Your Evening Briefing
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Good afternoon. Here’s some sunny news to start the week: Americans are retiring later, dying sooner, and getting sicker in-between. Except, of course, for the people who retire at 40. (Go ahead and hate-click.) —Megan Hess
Trump says there won’t be 401(k) changes under his tax plan. The president’s declaration on Monday, which came via Twitter, of course, marks the first time he has weighed in specifically on this portion of the tax overhaul debate. Republicans had been considering reducing the cap on the annual amount employees can set aside for their 401(k) retirement accounts — currently $18,000, or as much as $24,000 for workers over 50 — according to a New York Times report on Friday.
Americans are retiring later and dying sooner. Data released last week suggest Americans’ health is declining and millions of middle-aged workers face the prospect of shorter, and less active, retirements than their parents enjoyed. Almost one in three Americans age 65 to 69 is still working, but those in their late 50s already have more serious health problems than people the same age did 10 to 15 years ago.
Take the bus instead. Singapore, which is among the world’s most expensive cities to own a vehicle, will stop increasing the total number of cars on its roads in 2018. The government will cut the annual growth rate for cars and motorcycles to zero starting in February. The city wants to ensure the most productive use of its remaining space, the transport regulator said.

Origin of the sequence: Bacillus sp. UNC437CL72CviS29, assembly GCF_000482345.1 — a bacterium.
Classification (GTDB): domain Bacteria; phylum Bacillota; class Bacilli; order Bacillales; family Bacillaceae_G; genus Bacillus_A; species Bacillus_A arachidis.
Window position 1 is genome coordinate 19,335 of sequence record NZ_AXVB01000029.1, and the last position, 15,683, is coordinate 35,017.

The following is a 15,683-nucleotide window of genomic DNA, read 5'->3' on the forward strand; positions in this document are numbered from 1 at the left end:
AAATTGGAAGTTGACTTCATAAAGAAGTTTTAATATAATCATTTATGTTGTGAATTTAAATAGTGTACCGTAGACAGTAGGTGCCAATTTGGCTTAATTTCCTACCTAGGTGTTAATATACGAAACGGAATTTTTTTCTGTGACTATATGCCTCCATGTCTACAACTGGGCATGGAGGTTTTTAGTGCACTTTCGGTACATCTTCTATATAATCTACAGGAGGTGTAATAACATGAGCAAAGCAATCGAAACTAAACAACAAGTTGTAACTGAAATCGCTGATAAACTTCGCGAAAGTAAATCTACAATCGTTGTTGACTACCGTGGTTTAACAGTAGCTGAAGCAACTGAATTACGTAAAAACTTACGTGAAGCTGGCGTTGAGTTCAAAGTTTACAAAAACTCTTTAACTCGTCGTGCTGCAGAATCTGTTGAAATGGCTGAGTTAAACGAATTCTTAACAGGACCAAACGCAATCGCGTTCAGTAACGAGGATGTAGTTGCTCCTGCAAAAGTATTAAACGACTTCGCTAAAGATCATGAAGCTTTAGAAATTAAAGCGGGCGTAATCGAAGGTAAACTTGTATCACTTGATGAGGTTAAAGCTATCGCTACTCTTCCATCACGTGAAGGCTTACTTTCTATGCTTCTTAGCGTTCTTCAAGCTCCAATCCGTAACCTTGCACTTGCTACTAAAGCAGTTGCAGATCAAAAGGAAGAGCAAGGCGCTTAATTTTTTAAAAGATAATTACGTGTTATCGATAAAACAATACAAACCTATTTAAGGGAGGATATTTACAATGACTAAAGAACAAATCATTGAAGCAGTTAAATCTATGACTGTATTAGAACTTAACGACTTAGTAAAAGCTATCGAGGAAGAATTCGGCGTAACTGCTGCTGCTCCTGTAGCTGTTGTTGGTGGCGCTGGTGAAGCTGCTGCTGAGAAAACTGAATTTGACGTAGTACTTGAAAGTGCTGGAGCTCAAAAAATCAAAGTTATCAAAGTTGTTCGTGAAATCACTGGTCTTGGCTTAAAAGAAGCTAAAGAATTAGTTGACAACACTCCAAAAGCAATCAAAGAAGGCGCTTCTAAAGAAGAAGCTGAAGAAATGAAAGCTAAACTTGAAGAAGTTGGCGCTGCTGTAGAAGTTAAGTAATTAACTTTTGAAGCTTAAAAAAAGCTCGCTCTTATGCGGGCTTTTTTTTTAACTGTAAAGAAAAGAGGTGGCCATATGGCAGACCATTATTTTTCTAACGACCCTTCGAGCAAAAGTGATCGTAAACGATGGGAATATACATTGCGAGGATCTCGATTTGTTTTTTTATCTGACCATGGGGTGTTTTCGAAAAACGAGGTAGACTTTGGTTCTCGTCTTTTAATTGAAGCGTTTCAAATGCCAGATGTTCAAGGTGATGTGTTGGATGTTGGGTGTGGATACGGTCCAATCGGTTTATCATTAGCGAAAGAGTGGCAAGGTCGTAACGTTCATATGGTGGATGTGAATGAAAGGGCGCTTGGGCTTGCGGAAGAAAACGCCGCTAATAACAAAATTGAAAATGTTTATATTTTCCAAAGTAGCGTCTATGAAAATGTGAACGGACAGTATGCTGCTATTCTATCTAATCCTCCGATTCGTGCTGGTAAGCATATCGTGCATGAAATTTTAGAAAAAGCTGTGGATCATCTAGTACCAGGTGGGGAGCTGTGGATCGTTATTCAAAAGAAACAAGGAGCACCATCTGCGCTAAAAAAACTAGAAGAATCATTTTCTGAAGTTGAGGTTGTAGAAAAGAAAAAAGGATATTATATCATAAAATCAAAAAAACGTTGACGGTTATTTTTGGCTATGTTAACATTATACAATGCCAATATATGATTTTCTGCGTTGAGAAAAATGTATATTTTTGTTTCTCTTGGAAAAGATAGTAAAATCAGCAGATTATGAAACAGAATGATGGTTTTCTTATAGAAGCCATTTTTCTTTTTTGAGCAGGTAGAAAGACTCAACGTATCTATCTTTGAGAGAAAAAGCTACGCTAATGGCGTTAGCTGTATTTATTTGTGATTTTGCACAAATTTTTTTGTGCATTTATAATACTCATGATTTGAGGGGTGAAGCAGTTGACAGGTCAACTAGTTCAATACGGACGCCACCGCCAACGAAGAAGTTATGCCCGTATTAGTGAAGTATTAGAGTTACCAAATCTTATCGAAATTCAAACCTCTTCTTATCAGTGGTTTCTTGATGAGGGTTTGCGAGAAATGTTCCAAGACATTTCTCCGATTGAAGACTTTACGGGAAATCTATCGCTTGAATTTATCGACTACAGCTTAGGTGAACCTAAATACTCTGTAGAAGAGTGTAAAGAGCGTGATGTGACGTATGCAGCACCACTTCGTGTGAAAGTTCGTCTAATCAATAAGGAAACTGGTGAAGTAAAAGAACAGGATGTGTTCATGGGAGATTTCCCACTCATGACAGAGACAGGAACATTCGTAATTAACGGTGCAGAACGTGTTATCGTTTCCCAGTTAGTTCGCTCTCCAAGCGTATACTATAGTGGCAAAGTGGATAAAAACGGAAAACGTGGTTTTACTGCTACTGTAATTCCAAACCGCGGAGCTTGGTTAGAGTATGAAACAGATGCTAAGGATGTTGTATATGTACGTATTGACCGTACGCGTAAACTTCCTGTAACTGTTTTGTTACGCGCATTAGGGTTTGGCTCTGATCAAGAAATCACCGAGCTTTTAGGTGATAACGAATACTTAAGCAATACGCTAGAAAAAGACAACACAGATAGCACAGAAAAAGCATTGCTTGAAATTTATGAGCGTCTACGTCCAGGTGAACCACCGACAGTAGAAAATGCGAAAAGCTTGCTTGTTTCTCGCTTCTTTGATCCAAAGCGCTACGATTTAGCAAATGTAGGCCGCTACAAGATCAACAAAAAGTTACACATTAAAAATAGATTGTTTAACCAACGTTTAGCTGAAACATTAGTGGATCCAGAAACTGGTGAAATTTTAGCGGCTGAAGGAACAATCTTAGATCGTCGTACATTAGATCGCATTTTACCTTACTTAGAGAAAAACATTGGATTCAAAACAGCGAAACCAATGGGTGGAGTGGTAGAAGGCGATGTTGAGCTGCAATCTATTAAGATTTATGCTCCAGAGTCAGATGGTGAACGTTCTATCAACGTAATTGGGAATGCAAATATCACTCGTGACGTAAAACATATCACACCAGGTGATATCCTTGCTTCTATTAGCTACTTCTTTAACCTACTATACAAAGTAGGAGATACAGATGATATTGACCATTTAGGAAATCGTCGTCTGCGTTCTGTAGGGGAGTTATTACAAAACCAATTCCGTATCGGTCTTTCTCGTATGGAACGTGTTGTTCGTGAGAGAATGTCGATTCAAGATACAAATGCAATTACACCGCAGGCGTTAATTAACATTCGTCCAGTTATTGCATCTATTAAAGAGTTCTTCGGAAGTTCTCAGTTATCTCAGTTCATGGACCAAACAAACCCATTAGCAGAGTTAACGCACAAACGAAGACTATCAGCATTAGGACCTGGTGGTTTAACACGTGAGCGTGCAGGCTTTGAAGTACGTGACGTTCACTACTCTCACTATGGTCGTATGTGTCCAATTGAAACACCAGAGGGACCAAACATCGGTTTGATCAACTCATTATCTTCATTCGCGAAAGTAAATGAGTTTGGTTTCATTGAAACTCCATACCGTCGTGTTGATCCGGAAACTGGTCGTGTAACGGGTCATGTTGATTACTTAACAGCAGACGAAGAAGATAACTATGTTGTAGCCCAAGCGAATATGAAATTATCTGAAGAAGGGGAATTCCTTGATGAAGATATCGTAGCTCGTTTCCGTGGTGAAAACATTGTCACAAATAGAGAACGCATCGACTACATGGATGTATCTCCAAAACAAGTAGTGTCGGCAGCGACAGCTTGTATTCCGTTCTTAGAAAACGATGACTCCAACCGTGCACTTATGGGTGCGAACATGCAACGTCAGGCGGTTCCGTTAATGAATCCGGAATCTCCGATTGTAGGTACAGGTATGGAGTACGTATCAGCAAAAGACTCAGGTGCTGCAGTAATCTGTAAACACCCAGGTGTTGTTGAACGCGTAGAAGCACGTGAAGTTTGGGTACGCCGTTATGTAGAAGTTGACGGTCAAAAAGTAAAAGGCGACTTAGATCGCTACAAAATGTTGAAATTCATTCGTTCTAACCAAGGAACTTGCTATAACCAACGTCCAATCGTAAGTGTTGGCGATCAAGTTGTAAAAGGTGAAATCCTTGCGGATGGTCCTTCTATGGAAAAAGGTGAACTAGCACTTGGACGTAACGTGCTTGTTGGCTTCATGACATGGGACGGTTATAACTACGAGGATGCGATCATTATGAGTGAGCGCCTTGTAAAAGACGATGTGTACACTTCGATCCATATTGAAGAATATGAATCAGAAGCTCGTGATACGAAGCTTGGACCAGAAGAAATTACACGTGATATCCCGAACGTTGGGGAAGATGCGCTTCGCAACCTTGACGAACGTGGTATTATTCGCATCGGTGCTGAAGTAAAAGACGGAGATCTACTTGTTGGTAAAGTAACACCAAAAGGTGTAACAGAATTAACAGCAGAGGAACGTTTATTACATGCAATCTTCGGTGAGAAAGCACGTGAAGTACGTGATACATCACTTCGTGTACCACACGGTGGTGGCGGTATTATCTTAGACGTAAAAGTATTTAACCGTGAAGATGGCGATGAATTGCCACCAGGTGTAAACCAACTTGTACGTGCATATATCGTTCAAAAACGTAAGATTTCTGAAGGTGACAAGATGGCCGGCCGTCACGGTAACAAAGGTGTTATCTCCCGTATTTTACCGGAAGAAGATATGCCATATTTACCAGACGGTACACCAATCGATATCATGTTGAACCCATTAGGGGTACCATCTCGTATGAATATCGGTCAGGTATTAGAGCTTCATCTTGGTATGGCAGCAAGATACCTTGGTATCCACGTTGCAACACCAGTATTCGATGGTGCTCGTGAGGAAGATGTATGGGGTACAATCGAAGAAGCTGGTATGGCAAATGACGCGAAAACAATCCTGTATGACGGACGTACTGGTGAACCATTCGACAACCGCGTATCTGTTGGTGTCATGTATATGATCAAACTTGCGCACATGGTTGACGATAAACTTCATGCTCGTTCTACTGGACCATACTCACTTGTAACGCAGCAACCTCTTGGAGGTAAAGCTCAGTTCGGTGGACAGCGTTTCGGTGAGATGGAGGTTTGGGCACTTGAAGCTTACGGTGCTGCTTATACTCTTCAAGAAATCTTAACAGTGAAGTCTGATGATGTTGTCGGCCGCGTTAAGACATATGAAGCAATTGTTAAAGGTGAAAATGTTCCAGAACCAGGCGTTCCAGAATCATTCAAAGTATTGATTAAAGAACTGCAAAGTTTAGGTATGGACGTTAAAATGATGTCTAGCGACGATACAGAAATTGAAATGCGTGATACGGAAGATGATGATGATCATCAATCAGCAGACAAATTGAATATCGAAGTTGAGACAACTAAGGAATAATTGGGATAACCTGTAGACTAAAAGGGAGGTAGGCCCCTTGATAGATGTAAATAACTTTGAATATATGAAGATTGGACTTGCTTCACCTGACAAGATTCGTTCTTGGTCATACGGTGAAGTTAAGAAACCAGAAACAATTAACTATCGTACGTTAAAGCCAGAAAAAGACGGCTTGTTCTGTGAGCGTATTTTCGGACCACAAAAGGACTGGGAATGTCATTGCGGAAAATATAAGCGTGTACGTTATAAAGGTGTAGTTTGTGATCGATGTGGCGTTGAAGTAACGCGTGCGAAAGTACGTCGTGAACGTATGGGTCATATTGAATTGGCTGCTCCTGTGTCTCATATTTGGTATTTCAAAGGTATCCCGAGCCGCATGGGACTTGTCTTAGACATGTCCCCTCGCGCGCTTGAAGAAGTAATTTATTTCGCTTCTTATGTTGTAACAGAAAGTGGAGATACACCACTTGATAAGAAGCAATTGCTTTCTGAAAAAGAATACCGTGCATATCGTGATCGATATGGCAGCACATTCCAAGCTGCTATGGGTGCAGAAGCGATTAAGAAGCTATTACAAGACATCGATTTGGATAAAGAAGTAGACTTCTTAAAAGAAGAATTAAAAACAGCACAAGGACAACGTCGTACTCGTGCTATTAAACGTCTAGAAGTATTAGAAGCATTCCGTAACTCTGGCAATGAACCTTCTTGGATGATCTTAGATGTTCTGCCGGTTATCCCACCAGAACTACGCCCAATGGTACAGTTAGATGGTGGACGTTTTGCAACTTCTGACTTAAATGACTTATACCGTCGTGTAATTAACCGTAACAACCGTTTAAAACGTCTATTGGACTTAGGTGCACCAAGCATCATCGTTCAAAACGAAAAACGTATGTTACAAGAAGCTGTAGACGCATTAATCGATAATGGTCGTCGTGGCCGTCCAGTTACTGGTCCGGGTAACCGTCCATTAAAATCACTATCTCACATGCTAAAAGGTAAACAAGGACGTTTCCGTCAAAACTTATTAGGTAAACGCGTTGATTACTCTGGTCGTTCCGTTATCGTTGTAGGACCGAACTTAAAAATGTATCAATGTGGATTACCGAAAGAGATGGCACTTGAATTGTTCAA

Amazon says it received 238 proposals for the location of its second headquarters. It didn’t list which cities or regions applied, but said the proposals came from 43 U.S. states, as well as Washington, D.C. and Puerto Rico, three Mexican states and six Canadian provinces. Submissions were due last week, and Amazon made clear that tax breaks and grants would be a big deciding factor on where it chooses to land.
Trump’s re-election edge is greatly exaggerated, Albert R. Hunt writes for Bloomberg View. “While Trump is sui generis, history offers guidance on the folly of predicting distant elections. At this moment in 1989, George H.W. Bush, having kept his promise not to raise taxes and with communism collapsing, seemed invincible.”
NFL’s $205 million man is hated by everyone except those who matter. League commissioner Roger Goodell isn’t beholden to the pundits who call him “gutless” or the droves of angry people on Twitter, even the one who lives in the White House. The faith of team owners is all that really matters, and for that reason, Goodell will probably be just fine.
One of the safest homes in America. The $14 million Rice House, which sits on 3.5 acres just outside Atlanta, has a private theater, bowling alley, and infinity swimming pool. But what makes it one of the most secure places is its anti-ballistic bedroom doors and the 150,000-square-foot bunker with off-grid power and water access.